The referral motives regarding our PPC program were associated with supporting therapeutic effort limitation, end-of-life care, comunication support and pain and symptom management, similar to a descriptive study conducted in Argentina, where the reasons for PPC program referrals were pain control (19%) followed by symptom control not associated with pain (16%)(38). This suggests that pain and symptom control are still unattended(39), and treating these symptoms should be a priority and an opportunity for PPC teams to improve the patients’ hospitalization experience. We found the average time from referral to our program until death within a year to be 12 days, which shows that there was a late integration of PPC in the wide and varied conditions susceptible to PC in the pediatric population. In the largest retrospective medical record review for a PPC population in the US by Thrane et al., they evidenced that the time from referral to death was 4.4 months(40). This highlights that children are still not being referred to PC until mere days before death, especially in middle-income countries.
Regarding end-of-life care, the global trend is to promote death at home with patient-family comfort and support measures(41); however, in pediatrics, multiple difficulties arise when trying to promote this measure, and the hospital scenario is the most frequent place of death(42). Our team recognized the same difficulty, and most of our patients (74%) died in the hospital. Some of the barriers identified in favoring end-of-life care at home were related to fear from parents or caregivers to face the death of their child alone, the high attention needs of a patient at the end of life, the lack of home care programs with PC training, and the absence of pediatric hospices in the country, similar to what is described in the literature(41–43). However, some families were able to care for their children at home during their final days.
Finally, family support during bereavement is an essential biopsychosocial need for the family’s well-being after the loss of a child(44). Our program does follow-up to support parents in grief. However, bereavement workshop attendance has been low (25%). Therefore, we consider it an important aspect to improve by increasing coverage and offering more family services. Future goals, achievable through My Child Matters grant, include improving inclusion and access by benefitting more than 500 children in the region, accompanying 1000 families and relatives, and educating more than 1500 healthcare professionals. We also seek to make the enlarged program sustainable.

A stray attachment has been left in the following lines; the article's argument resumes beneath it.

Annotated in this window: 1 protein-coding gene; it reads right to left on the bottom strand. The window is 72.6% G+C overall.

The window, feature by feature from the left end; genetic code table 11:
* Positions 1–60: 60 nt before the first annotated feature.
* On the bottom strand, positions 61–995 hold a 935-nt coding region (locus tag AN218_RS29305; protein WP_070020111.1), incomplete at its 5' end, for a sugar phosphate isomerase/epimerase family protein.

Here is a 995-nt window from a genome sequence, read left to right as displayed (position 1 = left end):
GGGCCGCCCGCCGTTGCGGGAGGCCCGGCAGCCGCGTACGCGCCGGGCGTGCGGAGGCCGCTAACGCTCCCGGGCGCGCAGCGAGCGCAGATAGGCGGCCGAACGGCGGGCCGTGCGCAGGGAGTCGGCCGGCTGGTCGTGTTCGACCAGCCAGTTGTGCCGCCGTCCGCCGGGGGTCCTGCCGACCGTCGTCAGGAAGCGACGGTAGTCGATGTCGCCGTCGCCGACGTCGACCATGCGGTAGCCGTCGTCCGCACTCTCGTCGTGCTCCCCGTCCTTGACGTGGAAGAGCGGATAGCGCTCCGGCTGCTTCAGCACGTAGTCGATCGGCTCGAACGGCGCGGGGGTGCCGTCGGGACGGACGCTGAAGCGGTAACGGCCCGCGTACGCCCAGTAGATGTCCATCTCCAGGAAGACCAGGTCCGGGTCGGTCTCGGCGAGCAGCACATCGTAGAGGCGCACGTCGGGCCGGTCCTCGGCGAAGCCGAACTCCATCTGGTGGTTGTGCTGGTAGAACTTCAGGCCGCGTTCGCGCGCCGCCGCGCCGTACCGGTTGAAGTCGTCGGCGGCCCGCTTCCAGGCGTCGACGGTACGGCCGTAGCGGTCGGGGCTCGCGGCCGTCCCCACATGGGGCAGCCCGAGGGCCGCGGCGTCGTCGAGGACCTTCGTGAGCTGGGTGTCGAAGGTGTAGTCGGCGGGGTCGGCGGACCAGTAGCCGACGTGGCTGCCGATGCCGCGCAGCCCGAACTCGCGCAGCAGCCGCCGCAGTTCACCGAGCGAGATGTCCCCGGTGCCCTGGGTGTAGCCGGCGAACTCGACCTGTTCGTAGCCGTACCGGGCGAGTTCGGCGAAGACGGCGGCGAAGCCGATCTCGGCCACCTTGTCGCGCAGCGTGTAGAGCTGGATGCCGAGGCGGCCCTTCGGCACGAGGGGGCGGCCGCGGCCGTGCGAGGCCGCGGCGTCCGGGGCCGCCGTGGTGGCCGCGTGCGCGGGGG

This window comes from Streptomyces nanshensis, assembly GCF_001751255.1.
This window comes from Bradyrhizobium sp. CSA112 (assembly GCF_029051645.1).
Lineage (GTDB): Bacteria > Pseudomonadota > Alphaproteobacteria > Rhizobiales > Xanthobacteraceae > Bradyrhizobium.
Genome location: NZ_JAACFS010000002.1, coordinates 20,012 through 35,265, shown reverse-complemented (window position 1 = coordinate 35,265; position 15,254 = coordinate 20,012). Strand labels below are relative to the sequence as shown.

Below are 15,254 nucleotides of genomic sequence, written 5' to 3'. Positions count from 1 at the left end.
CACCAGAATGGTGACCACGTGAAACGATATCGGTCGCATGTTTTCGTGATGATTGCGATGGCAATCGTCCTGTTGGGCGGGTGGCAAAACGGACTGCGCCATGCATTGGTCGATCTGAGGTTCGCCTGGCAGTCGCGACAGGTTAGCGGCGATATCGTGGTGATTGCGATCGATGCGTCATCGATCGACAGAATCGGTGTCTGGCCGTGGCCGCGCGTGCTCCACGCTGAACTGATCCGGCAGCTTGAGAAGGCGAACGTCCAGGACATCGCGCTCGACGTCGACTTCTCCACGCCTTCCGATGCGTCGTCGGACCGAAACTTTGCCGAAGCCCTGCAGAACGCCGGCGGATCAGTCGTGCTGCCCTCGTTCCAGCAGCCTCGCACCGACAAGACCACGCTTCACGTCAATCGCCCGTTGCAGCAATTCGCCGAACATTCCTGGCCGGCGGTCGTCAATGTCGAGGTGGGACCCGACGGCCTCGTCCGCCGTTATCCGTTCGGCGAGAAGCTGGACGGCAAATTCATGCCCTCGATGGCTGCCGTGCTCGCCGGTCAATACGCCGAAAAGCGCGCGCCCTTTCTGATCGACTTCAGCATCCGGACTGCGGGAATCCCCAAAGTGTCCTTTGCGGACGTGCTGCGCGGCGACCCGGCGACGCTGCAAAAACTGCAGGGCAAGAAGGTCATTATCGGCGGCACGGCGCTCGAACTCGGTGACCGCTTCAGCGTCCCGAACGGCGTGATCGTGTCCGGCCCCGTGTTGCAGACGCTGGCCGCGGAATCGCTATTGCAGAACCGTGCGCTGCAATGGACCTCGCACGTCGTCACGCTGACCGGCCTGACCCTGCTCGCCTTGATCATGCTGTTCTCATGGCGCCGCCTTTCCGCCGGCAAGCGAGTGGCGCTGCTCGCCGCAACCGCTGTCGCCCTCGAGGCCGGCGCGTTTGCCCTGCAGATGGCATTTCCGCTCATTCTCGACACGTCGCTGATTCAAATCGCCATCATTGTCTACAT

This study shows the implementation of a PPC program in a university hospital in Cali, Colombia. This is a descriptive study, and the data were retrospectively collected, which implies that selection and information bias could be introduced during its development. To mitigate this situation, our databases were crossed with different sources of institutional information to improve the quality of information. On the other hand, our institution is a specialized reference center for patients with highly complex diseases; therefore, the reported number of patients who benefit from the program is high when compared with other institutions. Additionally, the Colombian healthcare system is based on universal coverage provided by several private insurance companies, and as such, patients are often transferred to other institutions due to individual insurance preferences or administrative limitations, making it hard to keep track of all PPC patients. Likewise, there was no guarantee that all the patients with cancer and life-threatening conditions received outpatient care and completed follow-up through the TCY program because patients often need difficult-to-obtain authorization from their health entity to receive specialized care, such as PPC.
Despite these limitations, our implementation model could be an example to mitigate gaps in the PPC service for Latin America and the Caribbean, where access and opportunity to a PPC team are scarce.